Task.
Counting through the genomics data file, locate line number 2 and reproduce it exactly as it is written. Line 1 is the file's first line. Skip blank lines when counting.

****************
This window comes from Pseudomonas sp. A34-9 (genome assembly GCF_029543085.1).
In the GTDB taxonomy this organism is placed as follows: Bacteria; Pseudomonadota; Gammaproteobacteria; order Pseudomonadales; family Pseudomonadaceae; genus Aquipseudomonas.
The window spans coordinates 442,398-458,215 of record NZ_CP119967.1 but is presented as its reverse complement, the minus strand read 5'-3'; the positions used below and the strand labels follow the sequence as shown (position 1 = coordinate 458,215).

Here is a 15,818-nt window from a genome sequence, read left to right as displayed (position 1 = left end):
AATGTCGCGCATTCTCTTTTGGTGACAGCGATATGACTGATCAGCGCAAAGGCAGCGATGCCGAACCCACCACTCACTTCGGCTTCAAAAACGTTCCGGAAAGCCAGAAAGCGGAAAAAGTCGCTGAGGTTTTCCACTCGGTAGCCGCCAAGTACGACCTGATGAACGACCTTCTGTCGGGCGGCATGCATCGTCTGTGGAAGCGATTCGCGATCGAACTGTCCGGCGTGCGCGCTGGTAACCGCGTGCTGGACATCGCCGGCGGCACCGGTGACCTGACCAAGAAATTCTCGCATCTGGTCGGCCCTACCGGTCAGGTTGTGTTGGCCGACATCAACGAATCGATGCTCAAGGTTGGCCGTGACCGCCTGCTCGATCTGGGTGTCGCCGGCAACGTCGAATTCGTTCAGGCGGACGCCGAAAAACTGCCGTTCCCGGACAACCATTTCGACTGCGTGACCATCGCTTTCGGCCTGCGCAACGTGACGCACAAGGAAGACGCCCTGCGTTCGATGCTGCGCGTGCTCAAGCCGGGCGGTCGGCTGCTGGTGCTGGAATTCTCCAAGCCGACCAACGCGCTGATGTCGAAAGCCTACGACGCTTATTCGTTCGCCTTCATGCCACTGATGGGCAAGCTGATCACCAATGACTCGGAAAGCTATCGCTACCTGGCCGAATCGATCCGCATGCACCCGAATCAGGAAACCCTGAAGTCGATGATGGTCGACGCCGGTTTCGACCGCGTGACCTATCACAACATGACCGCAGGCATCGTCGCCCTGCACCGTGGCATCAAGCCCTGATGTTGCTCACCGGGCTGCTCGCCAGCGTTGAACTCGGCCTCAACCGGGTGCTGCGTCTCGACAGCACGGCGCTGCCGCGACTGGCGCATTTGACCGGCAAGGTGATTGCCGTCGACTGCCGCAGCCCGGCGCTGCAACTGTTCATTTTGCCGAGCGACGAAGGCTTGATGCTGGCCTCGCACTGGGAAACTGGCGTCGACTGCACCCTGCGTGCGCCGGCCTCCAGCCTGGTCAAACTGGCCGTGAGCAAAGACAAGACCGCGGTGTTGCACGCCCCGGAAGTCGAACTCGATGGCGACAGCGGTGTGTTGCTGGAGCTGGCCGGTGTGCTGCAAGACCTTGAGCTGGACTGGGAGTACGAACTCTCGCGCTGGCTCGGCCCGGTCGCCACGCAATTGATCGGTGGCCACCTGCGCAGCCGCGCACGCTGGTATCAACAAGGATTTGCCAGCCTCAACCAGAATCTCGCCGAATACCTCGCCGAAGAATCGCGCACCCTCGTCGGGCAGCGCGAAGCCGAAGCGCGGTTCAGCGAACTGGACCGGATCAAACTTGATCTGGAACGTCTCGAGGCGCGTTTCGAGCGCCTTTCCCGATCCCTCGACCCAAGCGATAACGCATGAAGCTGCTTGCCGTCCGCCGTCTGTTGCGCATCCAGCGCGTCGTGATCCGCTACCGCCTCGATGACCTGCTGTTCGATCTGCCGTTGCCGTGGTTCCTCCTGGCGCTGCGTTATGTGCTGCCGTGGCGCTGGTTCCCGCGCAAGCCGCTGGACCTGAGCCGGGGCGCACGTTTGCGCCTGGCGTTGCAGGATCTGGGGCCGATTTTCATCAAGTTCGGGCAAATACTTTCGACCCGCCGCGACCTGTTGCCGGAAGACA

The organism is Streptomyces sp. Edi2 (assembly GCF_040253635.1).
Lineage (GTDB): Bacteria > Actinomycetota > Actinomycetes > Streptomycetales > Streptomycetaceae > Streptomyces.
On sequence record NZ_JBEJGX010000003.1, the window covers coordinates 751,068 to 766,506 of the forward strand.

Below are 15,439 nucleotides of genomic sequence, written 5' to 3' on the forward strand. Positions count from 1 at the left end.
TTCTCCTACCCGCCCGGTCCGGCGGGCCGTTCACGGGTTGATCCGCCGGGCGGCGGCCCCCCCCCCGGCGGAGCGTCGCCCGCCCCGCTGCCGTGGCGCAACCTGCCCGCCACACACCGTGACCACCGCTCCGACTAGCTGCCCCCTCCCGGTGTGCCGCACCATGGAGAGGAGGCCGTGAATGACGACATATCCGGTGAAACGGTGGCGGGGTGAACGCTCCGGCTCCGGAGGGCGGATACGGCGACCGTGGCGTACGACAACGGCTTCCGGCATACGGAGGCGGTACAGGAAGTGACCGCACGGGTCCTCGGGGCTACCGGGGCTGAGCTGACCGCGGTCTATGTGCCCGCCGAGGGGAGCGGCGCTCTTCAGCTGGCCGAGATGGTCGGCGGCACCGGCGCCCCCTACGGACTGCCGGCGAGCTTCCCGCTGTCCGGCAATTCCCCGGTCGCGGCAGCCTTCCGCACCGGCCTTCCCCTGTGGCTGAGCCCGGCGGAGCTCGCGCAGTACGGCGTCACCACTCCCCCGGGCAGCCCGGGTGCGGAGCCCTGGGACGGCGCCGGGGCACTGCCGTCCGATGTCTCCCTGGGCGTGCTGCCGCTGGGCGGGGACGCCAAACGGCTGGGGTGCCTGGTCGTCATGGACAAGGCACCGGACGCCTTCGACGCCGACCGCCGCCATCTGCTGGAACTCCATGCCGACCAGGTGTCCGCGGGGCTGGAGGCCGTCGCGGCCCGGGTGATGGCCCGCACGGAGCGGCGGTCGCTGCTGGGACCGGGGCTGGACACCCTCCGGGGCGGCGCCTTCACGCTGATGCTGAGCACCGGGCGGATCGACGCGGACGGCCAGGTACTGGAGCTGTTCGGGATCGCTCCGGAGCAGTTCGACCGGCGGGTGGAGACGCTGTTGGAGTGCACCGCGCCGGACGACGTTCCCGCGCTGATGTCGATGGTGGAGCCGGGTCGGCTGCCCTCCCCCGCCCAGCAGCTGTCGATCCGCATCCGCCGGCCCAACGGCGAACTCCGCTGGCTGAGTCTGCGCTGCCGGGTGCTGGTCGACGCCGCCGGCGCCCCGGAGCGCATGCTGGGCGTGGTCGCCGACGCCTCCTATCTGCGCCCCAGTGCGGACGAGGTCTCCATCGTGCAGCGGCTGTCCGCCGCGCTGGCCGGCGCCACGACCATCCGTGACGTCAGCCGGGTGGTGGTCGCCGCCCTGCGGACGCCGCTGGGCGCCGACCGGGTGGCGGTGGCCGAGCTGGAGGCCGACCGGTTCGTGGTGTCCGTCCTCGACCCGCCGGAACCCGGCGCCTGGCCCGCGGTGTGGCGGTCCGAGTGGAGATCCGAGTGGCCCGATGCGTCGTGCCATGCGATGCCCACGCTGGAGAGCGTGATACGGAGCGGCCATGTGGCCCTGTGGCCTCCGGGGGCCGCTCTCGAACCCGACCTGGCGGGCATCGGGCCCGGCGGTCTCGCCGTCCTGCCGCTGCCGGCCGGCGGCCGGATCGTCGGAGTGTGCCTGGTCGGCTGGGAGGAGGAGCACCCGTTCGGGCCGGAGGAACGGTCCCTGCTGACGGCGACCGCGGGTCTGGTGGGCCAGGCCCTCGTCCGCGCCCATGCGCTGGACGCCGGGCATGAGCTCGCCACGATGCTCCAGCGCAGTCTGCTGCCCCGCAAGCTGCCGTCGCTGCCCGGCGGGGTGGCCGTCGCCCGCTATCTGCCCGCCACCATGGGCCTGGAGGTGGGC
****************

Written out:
In the GTDB taxonomy this organism is placed as follows: Bacteria; Pseudomonadota; Gammaproteobacteria; order Pseudomonadales; family Pseudomonadaceae; genus Aquipseudomonas.